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ISBN-13: 9781599475080
ISBN-10: 1599475081
Pagini: 192
Dimensiuni: 140 x 216 x 23 mm
Greutate: 0.23 kg
Ediția: First Edition
Editura: Templeton Press
Colecția Templeton Press


“To their kids, all fathers must eventually seem conservative. And old-fashioned, and perhaps even boring. But, politically speaking, is there a uniquely conservative way to be a dad? Weekly Standard senior writer Jonathan V. Last has edited an essay collection by 17 conservative writers, policy wonks and entertainers, all offering advice and reflections on the business of fatherhood.” — Carlos Lozada, Washington Post (May 7, 2015)

“The book is a compilation of stories about fatherhood and is a refreshing change over all the books out there written from women’s perspective of parenting.” —Dr. Helen Smith, PJ Media (March 15, 2015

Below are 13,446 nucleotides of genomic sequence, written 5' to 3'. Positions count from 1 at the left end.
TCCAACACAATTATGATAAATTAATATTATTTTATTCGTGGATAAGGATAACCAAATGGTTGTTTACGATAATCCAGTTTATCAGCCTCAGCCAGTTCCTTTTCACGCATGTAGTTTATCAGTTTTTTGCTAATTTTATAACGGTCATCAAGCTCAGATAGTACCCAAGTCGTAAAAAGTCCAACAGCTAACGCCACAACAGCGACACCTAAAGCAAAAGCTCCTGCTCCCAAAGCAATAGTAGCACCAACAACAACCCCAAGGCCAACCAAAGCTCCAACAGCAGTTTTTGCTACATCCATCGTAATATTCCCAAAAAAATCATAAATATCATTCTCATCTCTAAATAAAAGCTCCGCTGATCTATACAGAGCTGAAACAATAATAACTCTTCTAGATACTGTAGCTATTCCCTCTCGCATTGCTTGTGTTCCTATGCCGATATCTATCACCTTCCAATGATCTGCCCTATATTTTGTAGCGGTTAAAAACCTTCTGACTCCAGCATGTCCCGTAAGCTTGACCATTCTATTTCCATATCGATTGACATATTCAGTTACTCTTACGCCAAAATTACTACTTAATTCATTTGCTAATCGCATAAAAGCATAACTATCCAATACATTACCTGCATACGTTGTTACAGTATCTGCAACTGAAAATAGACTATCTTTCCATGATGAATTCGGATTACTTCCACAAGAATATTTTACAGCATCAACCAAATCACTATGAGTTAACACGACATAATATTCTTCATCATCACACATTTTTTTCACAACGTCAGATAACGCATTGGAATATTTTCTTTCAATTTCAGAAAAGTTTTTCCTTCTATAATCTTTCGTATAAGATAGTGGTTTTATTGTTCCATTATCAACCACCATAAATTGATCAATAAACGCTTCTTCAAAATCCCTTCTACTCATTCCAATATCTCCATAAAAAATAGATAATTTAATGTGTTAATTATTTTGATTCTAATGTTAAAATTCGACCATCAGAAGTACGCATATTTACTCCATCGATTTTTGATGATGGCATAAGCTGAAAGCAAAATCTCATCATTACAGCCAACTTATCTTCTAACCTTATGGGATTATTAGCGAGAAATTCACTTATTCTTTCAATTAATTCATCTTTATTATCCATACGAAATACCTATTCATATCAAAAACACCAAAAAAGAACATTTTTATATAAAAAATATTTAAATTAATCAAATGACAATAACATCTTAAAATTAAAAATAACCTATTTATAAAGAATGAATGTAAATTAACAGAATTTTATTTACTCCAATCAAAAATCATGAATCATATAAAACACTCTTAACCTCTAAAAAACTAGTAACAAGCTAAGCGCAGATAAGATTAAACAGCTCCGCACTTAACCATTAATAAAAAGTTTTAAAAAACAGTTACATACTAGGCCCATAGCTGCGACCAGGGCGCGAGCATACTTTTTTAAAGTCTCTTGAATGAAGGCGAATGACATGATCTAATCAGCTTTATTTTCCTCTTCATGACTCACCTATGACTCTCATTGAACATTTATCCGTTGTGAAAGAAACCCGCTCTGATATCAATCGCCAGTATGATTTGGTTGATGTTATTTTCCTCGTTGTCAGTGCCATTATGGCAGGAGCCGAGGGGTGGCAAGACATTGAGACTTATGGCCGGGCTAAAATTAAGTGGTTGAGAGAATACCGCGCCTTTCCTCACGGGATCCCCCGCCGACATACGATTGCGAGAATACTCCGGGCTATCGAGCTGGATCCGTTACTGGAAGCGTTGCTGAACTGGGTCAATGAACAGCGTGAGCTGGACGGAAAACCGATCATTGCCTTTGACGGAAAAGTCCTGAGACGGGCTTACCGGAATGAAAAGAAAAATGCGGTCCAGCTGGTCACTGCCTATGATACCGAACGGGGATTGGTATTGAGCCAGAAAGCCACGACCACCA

“Some of the country’s most highly-respected conservative journalists and opinion makers have come together and penned a new book.  While these journalists are best known for their writings on political matters, the subject of this new book is something far more important.  Parenting.  More specifically, fatherhood.” — Dan Joseph, MRC TV (May 7, 2015)

In the Fraternity of Dad, children haze their sires, who become men. Maybe. With one exception, each of the contributors to The Dadly Virtues is a member of the Frat of Dad and has stories about what he learned, what he wishes he’d known, and what he still doesn’t know.

The book is arranged chronologically, from new fathers to grandfathers, but you should start with the final essay, Joseph Epstein’s reflections on being a single father and then helping raise his grandchildren. Amongst the frat, Epstein is the man, a mensch, the incredibly cool alumnus everybody wants to be—or at least write as well as. —Mike Hubbard, Ricochet